A new analysis has revealed that diets high in animal protein can reduce the risk of a stroke by 20 per cent and provides twice the benefit in comparison to vegetable protein
A new analysis by the Nanjing University School of Medicine suggests that diets high in protein can reduce a person’s risk of stroke.
People with high amounts of animal protein were 20% less likely to suffer from a stroke, compared to those who ate little or no protein. According to the study, for every extra 20g of protein consumed, the risk of stroke decreased by 26%. Study author Xinfeng Liu explained: ‘If everyone’s protein intake were at this level, that would translate to more than 1.4 million fewer deaths from stroke each year worldwide, plus a decreased level of disability from stroke’
The research concluded that animal protein offers twice the protective benefit than vegetable proteins do. However, stroke experts warned against taking the findings too literally.
Dr Ralph Saco, chair of neurology at the University of Miami’s Miller School of Medicine, said: ‘I don’t think this study means to the public you should run out and start eating burgers and red meat’ This is because some animal protein sources also come with high levels of saturated fat, which can increase the risk of stroke.
Liu said that two of the seven studies took place in Japan and a third took place in Sweden, where people tend to eat more fish than red meat. Fish have previously been linked to reduced stroke risk, while red meat consumption has been shown to increase the chances of suffering a stroke.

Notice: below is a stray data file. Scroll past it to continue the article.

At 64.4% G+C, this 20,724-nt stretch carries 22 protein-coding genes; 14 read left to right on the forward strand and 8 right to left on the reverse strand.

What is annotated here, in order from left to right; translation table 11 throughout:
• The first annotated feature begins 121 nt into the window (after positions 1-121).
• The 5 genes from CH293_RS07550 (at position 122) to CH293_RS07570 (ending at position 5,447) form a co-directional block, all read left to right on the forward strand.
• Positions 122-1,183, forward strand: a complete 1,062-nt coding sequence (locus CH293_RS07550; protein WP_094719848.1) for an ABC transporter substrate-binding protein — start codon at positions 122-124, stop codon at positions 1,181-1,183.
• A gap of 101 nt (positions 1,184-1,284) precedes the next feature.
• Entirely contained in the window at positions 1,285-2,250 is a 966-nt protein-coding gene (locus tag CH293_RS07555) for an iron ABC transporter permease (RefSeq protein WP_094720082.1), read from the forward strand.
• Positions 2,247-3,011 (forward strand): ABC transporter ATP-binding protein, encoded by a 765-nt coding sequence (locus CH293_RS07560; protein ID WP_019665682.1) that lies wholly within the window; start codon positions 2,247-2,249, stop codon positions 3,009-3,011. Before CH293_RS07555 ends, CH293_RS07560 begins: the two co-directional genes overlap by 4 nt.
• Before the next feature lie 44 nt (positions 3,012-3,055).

Sacco said: ‘The nutrient appears to help protect against hardening of the arteries, high blood pressure and diabetes, all of which are risk factors for stroke’
The new review looked at previous research on the relationship between protein in the diet and the risk of stroke. Seven studies involving more than 250,000 participants were included in the analysis.
The results, which are published online June 11 in the journal Neurology, accounted for other factors that could affect the risk of stroke, such as smoking and high cholesterol, the study authors said.
The investigators found in their analysis that animal protein reduced stroke risk by 29 percent, while vegetable protein lowered risk about 12 percent. However, the study only found an association between protein intake and stroke risk because it was not designed to prove a cause-and-effect link.
Animal proteins are considered to be complete because they contain all the amino acids needed by humans, while most sources of vegetable protein are not complete.
But vegetable proteins also come with lower amounts of saturated fat. Dr. Arturo Tamayo, an assistant professor of neurology at the University of Manitoba in Winnipeg, Canada, said that people will do themselves no favor if they pay attention only to protein intake without considering other dietary risk factors for stroke.
Saturated fat, salt and sugar all have been shown to increase a person’s risk of stroke, he said. People who smoke or drink also are at increased risk.